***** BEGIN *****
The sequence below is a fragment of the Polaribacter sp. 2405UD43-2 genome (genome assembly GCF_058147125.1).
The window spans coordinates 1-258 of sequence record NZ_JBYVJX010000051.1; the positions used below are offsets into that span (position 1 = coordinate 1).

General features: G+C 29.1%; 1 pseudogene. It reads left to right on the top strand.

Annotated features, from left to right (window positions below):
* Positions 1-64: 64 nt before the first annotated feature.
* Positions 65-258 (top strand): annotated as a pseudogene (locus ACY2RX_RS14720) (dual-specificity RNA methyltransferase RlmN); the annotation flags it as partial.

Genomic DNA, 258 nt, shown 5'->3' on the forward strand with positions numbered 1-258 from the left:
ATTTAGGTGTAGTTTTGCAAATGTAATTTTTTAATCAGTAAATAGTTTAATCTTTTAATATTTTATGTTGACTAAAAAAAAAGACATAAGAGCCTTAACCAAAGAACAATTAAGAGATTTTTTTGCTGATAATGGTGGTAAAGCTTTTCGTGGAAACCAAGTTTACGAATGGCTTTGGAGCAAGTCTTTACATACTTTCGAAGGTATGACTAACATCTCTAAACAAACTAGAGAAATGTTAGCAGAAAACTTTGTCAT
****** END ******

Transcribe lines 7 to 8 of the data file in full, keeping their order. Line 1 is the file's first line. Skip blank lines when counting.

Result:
Genomic DNA, 258 nt, shown 5'->3' on the forward strand with positions numbered 1-258 from the left:
ATTTAGGTGTAGTTTTGCAAATGTAATTTTTTAATCAGTAAATAGTTTAATCTTTTAATATTTTATGTTGACTAAAAAAAAAGACATAAGAGCCTTAACCAAAGAACAATTAAGAGATTTTTTTGCTGATAATGGTGGTAAAGCTTTTCGTGGAAACCAAGTTTACGAATGGCTTTGGAGCAAGTCTTTACATACTTTCGAAGGTATGACTAACATCTCTAAACAAACTAGAGAAATGTTAGCAGAAAACTTTGTCAT